First Responders. LEOs usually carry a rifle or shotgun. Firefighters, depending on their region usually carry either a ceremonial fire axe or rifle. The Ceremonial pike pole is not recommended because it is not distinct and does not have easily recognizable features like the axe. See The Honor Guard Manual.
Swords/sabers are not authorized for military teams unless the team is mounted (e.g., Army Cavalry [saber], Marine Corps [NCO sword] or Scottish Rite [broadsword, please keep at Carry]) or historic (e.g., USS Constitution [cutlass]). See also, Of Flags and Sharp Objects.
OK, your school was called up hundreds of years ago to fight in a battle and the corps of cadets marches with fixed bayonets. So does the Old Guard (the only unit in the Army authorized to do so). And the platoons of Marine Barracks Washington. And the Navy Ceremonial Guard. And the Air and Space Force Honor Guard. Even the Coast Guard Ceremonial Honor Guard marches with fixed bayonets. What you will never see is the color guard of any of those units with guards that have fixed bayonets on their rifles. Never. Why? Because a color guard is a purely ceremonial element. Color guard members do not fight nor do they represent the ability to fight. Color guard guards, stop fixing bayonets out of ignorance (“we’ve always done it”) or arrogance (“we do it because…”).
LEO color guards with fixed bayonets- you don’t fight. Period. Please stop for the because you are not a fighting force and the reasons stated above.
Scouts. The 40″ or 60″ wooden walking staff is most appropriate for Scouting and similar activities for the guards.
Others. Some organizations prefer to not have any kind of weapon for their guards (e.g. Seventh Day Adventist Pathfinder color guards). Unarmed guards for a color guard is appropriate.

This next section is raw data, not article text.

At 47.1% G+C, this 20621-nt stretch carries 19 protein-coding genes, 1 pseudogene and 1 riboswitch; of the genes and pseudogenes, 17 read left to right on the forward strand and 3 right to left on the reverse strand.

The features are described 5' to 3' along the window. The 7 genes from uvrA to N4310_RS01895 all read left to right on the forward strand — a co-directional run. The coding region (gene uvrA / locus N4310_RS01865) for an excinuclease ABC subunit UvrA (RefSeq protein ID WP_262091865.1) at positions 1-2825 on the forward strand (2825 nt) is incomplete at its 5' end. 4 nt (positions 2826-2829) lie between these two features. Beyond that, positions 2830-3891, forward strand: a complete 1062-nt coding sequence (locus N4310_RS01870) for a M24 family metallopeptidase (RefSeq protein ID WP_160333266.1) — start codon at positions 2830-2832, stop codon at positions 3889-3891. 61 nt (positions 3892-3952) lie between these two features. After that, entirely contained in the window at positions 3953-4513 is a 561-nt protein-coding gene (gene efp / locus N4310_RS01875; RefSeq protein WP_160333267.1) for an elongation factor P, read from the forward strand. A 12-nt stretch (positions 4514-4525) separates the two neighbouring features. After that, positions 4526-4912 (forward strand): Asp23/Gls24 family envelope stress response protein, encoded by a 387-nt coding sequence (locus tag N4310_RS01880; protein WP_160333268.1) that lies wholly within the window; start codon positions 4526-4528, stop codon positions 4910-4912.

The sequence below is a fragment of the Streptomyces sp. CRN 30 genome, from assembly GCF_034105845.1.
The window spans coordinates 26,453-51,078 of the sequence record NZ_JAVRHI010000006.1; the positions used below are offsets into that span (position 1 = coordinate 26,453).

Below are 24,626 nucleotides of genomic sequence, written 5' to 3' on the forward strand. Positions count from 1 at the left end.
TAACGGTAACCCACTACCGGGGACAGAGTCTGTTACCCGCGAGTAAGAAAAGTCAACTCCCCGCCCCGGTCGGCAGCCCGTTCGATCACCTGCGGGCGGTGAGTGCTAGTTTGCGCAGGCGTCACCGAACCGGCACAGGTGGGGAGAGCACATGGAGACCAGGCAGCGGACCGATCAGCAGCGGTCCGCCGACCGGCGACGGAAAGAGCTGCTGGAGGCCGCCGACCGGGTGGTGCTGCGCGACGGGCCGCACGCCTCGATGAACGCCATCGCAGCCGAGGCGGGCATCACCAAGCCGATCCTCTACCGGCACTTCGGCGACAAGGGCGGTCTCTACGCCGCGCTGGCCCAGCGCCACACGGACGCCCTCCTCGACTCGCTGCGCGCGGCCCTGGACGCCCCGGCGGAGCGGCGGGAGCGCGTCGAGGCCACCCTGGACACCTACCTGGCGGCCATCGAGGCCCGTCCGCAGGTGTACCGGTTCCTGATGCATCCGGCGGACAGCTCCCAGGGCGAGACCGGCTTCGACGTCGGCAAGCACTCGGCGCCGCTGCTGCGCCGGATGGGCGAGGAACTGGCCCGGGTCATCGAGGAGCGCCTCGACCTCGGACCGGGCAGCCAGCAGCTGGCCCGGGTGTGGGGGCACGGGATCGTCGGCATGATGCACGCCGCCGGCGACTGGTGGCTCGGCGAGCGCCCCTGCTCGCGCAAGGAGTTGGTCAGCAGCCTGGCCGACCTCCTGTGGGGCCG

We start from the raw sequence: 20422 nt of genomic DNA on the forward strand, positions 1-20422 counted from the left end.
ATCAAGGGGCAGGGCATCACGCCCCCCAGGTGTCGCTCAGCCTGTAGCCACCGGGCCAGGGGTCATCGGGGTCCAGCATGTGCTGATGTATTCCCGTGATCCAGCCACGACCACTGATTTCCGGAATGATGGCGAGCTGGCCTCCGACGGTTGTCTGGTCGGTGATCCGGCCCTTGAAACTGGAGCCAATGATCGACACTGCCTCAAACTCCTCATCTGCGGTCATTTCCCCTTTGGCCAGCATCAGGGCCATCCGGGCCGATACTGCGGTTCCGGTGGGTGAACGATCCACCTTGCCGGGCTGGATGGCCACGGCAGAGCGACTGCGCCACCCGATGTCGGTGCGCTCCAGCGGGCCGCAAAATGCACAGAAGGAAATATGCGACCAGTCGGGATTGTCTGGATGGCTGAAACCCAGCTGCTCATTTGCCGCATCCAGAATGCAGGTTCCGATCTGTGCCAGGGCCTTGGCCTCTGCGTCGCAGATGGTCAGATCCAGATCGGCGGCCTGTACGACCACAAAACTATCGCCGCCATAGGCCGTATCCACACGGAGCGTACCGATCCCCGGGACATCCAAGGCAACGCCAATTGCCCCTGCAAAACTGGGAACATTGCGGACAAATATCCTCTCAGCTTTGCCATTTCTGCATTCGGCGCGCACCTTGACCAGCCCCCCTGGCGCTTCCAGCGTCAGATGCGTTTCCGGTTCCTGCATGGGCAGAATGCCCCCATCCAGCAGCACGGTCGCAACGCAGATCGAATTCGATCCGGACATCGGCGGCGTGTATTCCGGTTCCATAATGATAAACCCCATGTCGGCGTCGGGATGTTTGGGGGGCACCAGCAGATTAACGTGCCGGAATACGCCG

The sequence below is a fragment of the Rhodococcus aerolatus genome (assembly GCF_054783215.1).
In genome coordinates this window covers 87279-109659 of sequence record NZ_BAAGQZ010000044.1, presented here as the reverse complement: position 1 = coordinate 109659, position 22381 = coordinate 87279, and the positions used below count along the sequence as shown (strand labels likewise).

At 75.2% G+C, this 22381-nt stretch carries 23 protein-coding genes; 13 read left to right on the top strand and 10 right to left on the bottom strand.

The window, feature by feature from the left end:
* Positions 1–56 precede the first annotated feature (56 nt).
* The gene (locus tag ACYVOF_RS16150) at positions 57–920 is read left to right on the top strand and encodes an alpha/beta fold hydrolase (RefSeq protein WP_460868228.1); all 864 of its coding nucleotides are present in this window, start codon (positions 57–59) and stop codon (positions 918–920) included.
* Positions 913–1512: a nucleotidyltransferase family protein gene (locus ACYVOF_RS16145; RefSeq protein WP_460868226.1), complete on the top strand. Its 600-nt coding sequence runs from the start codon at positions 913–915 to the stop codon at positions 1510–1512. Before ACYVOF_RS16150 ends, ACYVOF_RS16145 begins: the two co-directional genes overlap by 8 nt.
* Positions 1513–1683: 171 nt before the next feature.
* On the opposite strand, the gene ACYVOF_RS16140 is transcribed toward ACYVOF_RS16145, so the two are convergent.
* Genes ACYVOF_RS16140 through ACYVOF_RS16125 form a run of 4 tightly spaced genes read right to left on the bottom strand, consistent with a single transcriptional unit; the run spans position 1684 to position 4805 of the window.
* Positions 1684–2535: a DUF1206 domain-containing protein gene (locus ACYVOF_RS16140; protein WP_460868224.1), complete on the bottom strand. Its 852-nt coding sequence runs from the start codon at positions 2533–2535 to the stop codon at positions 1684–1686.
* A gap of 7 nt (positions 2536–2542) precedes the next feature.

Marching. The majority of the services take a 30-inch step forward at quick time (AF/SF- 24″) and a 15-inch half step (AF/SF- 12″). Both steps for the Army and AF/SF require a heel strike, no stomping. Half step for the other services requires a toe strike.
Staffs. The flagstaffs always remain vertical when at Attention and Parade Rest (Stand at Ease). Do not push a staff forward for Parade Rest, that is a guidon movement only. When at Carry, the Army, AF, & SF must angle the staff slightly forward (I suggest about 6″ from the nose).
Tucking Colors. Again, this is regulation drill, not ceremonial drill. For ceremonial drill, all colors are tucked- see The Honor Guard Manual for specifics. However, MC, N, & CG will have the silk gathered under the right arm and to the right of the staff when at Order and Parade Rest. Army, AF, & SF are not authorized to tuck the silk.
Click here for information on marching at Port, Angle Port, or Trail Arms. Don’t forget to read about Cased Colors here. Learn about posting and presenting the colors here and know when to post or present.
Positions. Do not mix positions! (e.g. color bearers at Order and rifle guards at Port.) If one of the team members is at Carry (Right Shoulder), then all members are. This includes all positions: Order, Port, Trail, etc. The team must look, act, and move as one.
Say Cheese! Many a photographer, seeing a color guard standing in column for formation, has approached the team from the right side and asked the team to turn right for a picture. Don’t do it! This puts the American flag to the left of the other flag(s) and the team is then immortalized for setting up incorrectly. Members of the team must know better and ask the photographer to take the picture from a more appropriate position.
The minimum standard for all services. You must carry the US and your service’s departmental colors. Color guards are not authorized to replace the departmental flag at any time with any other flag. The image below is called Line Formation, members abreast. Cadets, read about the state flag here.
The minimum color guard authorized for services. Note: this three-man team is not standard, but may be used in certain circumstances. Try to use a full 4-man team at all times.